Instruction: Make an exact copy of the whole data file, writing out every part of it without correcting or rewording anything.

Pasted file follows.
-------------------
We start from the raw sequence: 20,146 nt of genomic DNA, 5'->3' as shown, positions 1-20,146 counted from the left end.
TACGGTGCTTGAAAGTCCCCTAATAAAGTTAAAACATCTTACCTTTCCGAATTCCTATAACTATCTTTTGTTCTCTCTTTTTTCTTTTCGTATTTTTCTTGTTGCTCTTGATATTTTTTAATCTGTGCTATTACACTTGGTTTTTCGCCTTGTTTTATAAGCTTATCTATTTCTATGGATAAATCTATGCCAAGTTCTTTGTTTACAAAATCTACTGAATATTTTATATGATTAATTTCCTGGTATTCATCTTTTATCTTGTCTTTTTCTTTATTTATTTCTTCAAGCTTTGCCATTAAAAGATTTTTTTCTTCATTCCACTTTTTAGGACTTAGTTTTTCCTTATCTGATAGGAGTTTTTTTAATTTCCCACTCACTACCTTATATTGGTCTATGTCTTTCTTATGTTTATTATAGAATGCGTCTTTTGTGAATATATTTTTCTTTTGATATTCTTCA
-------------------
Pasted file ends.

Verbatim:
We start from the raw sequence: 20,146 nt of genomic DNA, 5'->3' as shown, positions 1-20,146 counted from the left end.
TACGGTGCTTGAAAGTCCCCTAATAAAGTTAAAACATCTTACCTTTCCGAATTCCTATAACTATCTTTTGTTCTCTCTTTTTTCTTTTCGTATTTTTCTTGTTGCTCTTGATATTTTTTAATCTGTGCTATTACACTTGGTTTTTCGCCTTGTTTTATAAGCTTATCTATTTCTATGGATAAATCTATGCCAAGTTCTTTGTTTACAAAATCTACTGAATATTTTATATGATTAATTTCCTGGTATTCATCTTTTATCTTGTCTTTTTCTTTATTTATTTCTTCAAGCTTTGCCATTAAAAGATTTTTTTCTTCATTCCACTTTTTAGGACTTAGTTTTTCCTTATCTGATAGGAGTTTTTTTAATTTCCCACTCACTACCTTATATTGGTCTATGTCTTTCTTATGTTTATTATAGAATGCGTCTTTTGTGAATATATTTTTCTTTTGATATTCTTCA